• How Much Is Enough? Applying the “Rule of Reason” to Data Security

    Business leaders need to ask: Will the benefits from making additional investments in cybersecurity outweigh the risks from not making them?

    Economic theory suggests that a “rational” company will enhance data security only up to the point where:

    Cost of incremental security ≤ probability of breach × cost of breach

    In finding that tipping point, corporate decision makers may find it helpful to borrow a fact-based “rule of reason” approach from competition regulation. In antitrust litigation, the “rule of reason” approach acknowledges that, even if anticompetitive actions can be proven, they may also be offset by procompetitive effects.

    Applied to data security, this means that decision makers first should take a hard look at the data their company maintains, what value those data provide, and how secure the company’s systems and processes are. (See table.)

    How Much Is Enough? Applying the “Rule of Reason” to Data Security- Figure 1

    They then will need to consider all three components of the data security equation:

    1. Probability of a breach: “How likely are we to suffer a breach?” In general, a company’s risk may increase depending on how many records or accounts it maintains or to which it has access, how sensitive its data are (e.g., financial data, health care data, personally identifiable information), and how well it protects its points of vulnerability.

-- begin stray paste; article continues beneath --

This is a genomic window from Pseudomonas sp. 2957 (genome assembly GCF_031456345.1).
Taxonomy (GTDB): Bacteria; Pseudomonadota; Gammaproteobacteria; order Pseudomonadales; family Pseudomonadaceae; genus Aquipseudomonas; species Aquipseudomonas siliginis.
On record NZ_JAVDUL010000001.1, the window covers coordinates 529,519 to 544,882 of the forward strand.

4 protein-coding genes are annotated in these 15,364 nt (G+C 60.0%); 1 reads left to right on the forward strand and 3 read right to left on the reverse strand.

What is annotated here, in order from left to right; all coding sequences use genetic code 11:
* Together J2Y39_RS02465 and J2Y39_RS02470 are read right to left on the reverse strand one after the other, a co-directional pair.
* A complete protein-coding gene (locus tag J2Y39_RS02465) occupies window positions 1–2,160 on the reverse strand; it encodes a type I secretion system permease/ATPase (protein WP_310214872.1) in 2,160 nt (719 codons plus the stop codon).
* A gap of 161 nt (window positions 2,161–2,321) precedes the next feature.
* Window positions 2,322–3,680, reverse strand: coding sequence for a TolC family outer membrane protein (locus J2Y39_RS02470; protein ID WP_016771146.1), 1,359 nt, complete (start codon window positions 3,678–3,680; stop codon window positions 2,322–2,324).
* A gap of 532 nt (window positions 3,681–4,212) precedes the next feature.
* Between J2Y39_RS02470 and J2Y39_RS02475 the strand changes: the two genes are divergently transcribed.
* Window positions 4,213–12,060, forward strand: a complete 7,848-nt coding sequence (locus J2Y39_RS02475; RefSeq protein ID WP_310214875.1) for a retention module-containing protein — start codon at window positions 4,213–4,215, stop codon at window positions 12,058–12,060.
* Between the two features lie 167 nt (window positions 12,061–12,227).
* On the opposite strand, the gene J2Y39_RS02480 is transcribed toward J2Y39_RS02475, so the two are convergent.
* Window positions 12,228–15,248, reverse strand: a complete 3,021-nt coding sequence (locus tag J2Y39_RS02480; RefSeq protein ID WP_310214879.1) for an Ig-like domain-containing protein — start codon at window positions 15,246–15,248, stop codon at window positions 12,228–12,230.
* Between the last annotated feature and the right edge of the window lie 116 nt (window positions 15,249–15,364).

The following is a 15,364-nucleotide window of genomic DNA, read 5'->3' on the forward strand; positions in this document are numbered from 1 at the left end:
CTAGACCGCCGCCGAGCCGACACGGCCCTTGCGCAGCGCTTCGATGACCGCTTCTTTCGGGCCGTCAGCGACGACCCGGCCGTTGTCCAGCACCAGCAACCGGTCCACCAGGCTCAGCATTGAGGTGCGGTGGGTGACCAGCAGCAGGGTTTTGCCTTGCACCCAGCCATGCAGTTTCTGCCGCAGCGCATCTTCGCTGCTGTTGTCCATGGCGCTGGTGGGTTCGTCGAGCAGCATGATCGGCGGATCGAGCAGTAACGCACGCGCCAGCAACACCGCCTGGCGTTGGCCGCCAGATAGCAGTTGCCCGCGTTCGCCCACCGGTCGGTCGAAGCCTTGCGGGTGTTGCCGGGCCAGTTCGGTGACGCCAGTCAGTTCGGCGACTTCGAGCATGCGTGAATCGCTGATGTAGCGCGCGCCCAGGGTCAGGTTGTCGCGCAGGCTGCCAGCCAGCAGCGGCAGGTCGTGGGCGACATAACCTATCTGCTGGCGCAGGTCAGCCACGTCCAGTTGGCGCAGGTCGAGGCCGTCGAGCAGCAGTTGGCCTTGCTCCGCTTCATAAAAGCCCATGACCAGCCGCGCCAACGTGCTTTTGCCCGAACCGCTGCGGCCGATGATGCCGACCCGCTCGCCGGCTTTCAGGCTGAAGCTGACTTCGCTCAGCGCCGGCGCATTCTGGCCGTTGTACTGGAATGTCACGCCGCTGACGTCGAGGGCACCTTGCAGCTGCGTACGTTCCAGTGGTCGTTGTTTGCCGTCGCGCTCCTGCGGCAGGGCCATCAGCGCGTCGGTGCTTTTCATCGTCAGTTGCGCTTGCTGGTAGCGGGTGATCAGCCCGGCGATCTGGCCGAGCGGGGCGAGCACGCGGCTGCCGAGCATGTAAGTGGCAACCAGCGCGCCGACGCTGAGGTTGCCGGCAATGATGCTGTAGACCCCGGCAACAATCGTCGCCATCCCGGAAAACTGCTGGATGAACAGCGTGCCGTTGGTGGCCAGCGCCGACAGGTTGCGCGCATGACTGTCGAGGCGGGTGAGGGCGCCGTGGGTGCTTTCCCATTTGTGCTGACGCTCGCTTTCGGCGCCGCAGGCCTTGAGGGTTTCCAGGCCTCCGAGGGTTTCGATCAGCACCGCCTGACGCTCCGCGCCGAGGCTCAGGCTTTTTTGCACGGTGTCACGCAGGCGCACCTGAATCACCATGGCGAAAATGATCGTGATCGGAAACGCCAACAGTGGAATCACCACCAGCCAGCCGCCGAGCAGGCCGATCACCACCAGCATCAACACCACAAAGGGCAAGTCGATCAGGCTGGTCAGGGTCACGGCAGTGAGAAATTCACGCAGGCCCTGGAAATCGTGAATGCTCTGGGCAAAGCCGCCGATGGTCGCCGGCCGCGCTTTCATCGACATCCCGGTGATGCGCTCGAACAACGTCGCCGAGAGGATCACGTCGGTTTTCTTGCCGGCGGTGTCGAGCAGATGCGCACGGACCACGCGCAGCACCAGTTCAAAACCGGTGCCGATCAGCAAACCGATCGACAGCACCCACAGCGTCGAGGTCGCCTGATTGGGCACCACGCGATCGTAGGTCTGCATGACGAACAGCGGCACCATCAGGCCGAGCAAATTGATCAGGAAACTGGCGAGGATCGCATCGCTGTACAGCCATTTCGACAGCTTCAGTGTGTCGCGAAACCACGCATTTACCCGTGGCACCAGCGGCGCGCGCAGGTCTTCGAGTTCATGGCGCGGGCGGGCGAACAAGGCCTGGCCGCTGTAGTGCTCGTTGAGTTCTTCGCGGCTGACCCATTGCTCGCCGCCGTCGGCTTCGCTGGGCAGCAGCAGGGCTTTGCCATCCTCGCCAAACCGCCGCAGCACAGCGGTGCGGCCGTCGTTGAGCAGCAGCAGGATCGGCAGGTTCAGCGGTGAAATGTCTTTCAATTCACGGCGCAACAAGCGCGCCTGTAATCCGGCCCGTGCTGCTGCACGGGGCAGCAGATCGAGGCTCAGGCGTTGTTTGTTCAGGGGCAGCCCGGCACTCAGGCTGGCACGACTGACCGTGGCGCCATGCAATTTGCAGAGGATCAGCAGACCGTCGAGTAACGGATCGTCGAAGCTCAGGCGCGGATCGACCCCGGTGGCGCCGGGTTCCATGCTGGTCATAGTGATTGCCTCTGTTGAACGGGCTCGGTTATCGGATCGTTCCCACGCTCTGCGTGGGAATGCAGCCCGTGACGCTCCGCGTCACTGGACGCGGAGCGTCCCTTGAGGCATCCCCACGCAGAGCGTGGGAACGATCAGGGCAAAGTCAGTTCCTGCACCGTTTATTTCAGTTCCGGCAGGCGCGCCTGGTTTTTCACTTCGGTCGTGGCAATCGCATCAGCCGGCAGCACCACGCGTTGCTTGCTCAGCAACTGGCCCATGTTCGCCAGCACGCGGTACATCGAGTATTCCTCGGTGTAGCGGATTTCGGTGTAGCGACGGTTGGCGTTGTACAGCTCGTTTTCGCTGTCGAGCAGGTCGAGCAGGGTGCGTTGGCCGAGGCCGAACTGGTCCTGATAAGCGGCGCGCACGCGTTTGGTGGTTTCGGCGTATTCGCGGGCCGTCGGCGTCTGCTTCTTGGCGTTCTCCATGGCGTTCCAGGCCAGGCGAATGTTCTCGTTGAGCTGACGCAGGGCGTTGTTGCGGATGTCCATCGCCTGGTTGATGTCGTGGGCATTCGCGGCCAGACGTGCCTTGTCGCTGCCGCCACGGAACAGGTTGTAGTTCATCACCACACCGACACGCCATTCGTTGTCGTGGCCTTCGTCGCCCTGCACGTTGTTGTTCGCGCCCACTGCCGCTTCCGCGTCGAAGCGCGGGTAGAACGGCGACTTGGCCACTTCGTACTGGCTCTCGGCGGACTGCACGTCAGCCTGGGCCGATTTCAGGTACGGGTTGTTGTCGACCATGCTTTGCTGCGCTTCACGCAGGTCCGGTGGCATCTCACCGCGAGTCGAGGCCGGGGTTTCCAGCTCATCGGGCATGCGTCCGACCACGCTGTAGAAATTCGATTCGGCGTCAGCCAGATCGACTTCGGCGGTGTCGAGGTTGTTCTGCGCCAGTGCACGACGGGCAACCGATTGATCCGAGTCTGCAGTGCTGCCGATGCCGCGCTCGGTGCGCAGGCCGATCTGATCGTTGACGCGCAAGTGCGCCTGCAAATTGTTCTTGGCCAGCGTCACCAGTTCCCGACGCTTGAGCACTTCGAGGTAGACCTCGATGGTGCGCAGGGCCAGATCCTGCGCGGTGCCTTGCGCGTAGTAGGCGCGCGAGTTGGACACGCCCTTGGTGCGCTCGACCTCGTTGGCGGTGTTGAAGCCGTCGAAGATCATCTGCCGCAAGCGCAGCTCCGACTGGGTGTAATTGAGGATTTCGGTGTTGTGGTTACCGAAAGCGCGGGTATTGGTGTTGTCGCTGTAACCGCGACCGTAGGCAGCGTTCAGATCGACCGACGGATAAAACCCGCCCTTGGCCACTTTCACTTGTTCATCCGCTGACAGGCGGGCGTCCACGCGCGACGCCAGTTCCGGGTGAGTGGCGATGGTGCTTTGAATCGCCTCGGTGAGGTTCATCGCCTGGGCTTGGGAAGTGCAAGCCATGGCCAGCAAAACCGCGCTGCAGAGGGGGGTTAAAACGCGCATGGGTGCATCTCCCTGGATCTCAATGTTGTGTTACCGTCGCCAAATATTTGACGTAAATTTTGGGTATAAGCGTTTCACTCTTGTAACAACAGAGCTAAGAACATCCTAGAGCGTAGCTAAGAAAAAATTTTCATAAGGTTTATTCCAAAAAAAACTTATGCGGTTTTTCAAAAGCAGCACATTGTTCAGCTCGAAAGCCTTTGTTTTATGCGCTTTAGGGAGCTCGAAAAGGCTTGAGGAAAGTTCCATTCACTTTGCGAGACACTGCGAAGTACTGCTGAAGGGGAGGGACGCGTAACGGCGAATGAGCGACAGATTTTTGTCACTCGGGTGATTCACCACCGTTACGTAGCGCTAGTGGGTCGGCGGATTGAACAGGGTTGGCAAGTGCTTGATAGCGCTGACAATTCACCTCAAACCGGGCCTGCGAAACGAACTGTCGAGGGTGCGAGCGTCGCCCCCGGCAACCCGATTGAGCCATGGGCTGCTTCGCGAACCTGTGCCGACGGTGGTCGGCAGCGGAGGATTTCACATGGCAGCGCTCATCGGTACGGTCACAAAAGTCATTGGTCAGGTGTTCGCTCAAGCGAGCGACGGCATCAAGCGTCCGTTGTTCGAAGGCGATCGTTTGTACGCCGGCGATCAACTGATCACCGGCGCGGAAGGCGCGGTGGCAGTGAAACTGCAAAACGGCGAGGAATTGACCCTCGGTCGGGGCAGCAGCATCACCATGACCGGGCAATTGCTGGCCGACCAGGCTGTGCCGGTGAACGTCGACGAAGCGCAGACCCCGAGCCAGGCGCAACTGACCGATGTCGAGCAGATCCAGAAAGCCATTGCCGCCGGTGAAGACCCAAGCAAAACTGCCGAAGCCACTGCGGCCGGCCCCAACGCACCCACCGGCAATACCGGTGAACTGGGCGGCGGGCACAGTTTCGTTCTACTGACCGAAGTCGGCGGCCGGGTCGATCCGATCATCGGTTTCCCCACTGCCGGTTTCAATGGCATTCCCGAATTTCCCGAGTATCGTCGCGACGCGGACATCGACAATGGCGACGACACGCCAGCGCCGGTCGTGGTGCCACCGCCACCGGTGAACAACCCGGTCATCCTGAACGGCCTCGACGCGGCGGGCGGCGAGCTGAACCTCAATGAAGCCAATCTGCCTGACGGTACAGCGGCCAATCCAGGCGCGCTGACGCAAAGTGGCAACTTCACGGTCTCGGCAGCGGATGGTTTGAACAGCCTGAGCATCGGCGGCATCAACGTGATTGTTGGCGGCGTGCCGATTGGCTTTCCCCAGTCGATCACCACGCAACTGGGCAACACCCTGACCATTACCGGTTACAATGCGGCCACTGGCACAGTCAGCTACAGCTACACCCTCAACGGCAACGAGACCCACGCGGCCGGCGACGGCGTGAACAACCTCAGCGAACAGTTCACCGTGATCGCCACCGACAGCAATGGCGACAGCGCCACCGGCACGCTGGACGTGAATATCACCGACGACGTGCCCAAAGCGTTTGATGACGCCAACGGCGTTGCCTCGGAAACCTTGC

2. Cost of a breach: “What would the economic impact be on our business if we did suffer a breach?” The cost of a breach encompasses all direct and indirect costs that a business incurs to respond to and recover from a data breach after it occurs. This comes in two primary forms: lost business, and the costs associated with responding to the breach.
    3. Cost of incremental security: “What additional measures could we take to guard against a breach or reduce its impact to our business, and at what cost?” By assessing the effectiveness of the organization’s existing data security measures relative to the risks it faces, a business can identify and evaluate its options, and the associated costs, for addressing existing or potential weaknesses.

    With this “rule of reason” approach to data security, businesses can continuously reevaluate tradeoffs between the economic risk of a data breach and the costs of mitigating the risk. ■ 

     



    Almudena Arcelus, Principal
    Brian Ellman, Vice President
    Randal S. Milch, Co-Chair, NYU Center for Cybersecurity

    Adapted from “How Much is Data Security Worth?” by Almudena Arcelus, Brian Ellman, and Randal S. Milch, The SciTech Lawyer, Spring 2019.